Evidence of meeting #37 for Health in the 41st Parliament, 1st Session. (The original version is on Parliament’s site, as are the minutes.) The winning word was drug.

A recording is available from Parliament.

On the agenda

MPs speaking

Also speaking

  • Richard Chisholm  President, Canadian Anesthesiologists' Society
  • John Haggie  President, Canadian Medical Association
  • Gail Attara  Chair of Operations Committee, President and Chief Executive Officer, Gastrointestinal Society, Best Medicines Coalition
  • Suzanne Nurse  Representative, Best Medicines Coalition
  • Diane Lamarre  President, Ordre des pharmaciens du Québec
  • Myrella Roy  Executive Director, Canadian Society of Hospital Pharmacists

10:35 a.m.

Conservative

The Chair Joy Smith

Thank you so much.

Go ahead, Mr. Brown.

March 29th, 2012 / 10:35 a.m.

Conservative

Patrick Brown Barrie, ON

Thank you, Madam Chair.

There have certainly been interesting comments today. Mr. Strahl asked about other countries that may not have had shortages. If I recall, Australia, New Zealand, and the U.K. were mentioned.

One of the challenges we have in Canada obviously is that we have several levels of government involved in the administration of health care, with the provinces administering health care.

Are there things that have been done in Australia, New Zealand, and the U.K. that you suggest should be utilized or looked at in Canada? And how would they apply, given the jurisdictions we have in Canada?

10:35 a.m.

Conservative

The Chair Joy Smith

Would you like to take that question, Dr. Chisholm?

10:35 a.m.

President, Canadian Anesthesiologists' Society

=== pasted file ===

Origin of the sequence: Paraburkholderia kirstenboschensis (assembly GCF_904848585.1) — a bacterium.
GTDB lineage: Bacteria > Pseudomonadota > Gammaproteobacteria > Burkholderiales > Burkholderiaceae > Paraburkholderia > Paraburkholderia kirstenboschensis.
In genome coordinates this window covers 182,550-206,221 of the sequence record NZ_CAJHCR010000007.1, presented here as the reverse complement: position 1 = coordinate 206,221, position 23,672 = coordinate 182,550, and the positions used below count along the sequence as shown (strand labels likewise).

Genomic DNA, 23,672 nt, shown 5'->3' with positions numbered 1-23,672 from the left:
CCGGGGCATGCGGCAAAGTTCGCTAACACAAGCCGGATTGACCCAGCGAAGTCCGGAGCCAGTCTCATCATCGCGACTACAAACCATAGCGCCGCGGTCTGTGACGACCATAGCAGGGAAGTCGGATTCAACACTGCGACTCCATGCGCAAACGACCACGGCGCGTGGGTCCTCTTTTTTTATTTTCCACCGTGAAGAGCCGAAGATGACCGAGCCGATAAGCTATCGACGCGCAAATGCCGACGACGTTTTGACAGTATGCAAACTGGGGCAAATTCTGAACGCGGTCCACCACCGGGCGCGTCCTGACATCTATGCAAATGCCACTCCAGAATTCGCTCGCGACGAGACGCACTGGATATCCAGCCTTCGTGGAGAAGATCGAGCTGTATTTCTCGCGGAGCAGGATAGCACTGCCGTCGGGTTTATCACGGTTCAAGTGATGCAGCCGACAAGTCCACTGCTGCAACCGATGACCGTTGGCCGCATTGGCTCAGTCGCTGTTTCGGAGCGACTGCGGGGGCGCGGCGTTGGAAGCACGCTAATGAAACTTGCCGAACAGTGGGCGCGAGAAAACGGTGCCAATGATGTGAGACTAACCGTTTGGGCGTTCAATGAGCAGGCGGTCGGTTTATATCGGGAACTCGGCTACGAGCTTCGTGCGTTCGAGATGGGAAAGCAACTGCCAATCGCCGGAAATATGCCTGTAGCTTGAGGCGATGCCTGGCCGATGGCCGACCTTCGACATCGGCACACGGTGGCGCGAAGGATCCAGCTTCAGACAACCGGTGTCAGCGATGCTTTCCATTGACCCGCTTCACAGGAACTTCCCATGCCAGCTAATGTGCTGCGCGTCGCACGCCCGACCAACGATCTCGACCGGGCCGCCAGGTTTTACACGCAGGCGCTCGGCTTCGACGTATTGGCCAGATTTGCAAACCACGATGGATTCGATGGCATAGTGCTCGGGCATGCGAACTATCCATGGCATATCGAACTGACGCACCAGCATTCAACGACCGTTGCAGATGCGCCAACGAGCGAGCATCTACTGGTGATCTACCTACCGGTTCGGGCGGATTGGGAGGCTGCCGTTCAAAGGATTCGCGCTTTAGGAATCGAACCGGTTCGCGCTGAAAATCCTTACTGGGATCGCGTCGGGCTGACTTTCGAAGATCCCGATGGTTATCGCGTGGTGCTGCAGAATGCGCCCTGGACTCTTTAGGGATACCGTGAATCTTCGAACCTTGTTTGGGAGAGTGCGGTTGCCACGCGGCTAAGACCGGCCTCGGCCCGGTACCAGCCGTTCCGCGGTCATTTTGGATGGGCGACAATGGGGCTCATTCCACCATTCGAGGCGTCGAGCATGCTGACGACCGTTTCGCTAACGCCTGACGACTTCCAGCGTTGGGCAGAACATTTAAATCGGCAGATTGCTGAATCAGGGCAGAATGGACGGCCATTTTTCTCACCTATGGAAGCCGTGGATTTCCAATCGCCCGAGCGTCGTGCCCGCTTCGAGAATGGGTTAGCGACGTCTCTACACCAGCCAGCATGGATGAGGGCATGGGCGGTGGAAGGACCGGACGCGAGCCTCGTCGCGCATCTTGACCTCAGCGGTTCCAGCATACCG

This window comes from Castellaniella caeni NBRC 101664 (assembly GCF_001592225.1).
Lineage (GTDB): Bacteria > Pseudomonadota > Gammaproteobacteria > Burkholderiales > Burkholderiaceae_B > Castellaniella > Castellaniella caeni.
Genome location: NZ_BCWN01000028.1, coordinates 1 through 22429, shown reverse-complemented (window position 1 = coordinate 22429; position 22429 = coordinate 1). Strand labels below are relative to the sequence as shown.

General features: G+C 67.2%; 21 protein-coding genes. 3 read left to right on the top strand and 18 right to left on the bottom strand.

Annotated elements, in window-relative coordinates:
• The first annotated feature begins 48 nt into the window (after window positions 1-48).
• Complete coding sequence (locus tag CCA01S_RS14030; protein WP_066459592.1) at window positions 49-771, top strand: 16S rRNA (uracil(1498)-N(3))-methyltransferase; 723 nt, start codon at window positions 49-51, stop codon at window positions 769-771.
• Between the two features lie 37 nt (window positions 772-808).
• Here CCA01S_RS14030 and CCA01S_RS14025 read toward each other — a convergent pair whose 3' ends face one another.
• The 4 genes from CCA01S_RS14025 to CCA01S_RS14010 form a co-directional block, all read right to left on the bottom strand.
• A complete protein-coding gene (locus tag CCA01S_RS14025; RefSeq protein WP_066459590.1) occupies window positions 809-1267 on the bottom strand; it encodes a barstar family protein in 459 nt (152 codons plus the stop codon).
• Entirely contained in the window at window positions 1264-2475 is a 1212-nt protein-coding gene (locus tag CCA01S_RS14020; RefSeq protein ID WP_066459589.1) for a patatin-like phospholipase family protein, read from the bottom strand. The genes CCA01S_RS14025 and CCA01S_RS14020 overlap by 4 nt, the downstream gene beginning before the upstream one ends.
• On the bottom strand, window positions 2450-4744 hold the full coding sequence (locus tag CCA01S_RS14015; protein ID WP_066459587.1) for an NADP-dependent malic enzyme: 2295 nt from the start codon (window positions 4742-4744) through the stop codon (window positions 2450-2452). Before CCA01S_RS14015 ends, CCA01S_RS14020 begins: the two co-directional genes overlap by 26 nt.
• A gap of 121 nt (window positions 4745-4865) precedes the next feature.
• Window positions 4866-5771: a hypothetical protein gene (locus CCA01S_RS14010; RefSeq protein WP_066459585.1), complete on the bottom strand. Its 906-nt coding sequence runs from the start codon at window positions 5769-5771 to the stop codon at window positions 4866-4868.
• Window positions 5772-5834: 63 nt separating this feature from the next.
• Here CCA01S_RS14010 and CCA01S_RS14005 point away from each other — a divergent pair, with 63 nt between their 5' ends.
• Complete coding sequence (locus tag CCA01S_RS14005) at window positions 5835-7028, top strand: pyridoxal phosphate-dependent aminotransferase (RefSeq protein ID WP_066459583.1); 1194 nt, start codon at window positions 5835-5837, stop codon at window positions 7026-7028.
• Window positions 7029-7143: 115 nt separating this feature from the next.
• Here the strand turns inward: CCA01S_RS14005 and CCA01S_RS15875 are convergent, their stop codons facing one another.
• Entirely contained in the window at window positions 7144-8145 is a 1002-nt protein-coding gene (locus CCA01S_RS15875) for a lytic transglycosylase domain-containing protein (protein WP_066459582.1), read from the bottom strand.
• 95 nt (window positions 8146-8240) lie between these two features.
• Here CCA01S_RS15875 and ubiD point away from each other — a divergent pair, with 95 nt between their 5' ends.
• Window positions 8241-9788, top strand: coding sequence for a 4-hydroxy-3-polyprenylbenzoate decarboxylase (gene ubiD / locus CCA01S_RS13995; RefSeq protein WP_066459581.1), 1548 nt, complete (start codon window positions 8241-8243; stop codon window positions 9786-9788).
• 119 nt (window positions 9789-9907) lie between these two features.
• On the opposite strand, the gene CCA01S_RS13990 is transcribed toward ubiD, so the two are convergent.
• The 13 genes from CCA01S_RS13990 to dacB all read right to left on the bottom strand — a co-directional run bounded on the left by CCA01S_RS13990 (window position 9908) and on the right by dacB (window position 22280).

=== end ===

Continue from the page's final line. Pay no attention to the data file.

Dr. Richard Chisholm

We could rewrite the British North America Act, but that would be historical.

In New Zealand and Australia, they source to other places where we cannot go. For England, again, I'm not sure. We need some dialogue at a level higher than I am to find out exactly how they have managed to avoid these problems. As I said, they did have problems a few years ago, but certainly not to the extent that we and the U.S. have had.

10:35 a.m.

Conservative

The Chair Joy Smith

Ms. Lamarre.

10:35 a.m.

President, Ordre des pharmaciens du Québec

Diane Lamarre

Our examination of shortages—which we had already begun a year ago—revealed that more than 43% of shortages had to do with manufacturing quality, so products that did not meet either Health Canada or FDA standards. So there is a significant responsibility at all levels.

The current crisis has prompted us to adopt a different outlook, one where we do not point the finger at those who came before. When we saw shortages in the early 2000s, they did not last long, generally speaking. Now, they are longer. We are being told they will last three or six months. That is a new reality.

Legislation is adapted in response to new needs of patients and the public, and new problems. We are facing a new problem. Thirty years ago, no one would have ever thought there would be a need for legislation on counterfeit drugs or Internet pharmacies. But that is where we are heading, where countries all over the world are heading.

The drug shortage problem falls in that same category. It is a global problem whose repercussions have not necessarily been felt, a problem caused by globalization, the worldwide concentration of the pharmaceutical industry—both ingredient suppliers and drug manufacturers—and distribution methods, among other things. As you can see, all those areas need to be addressed.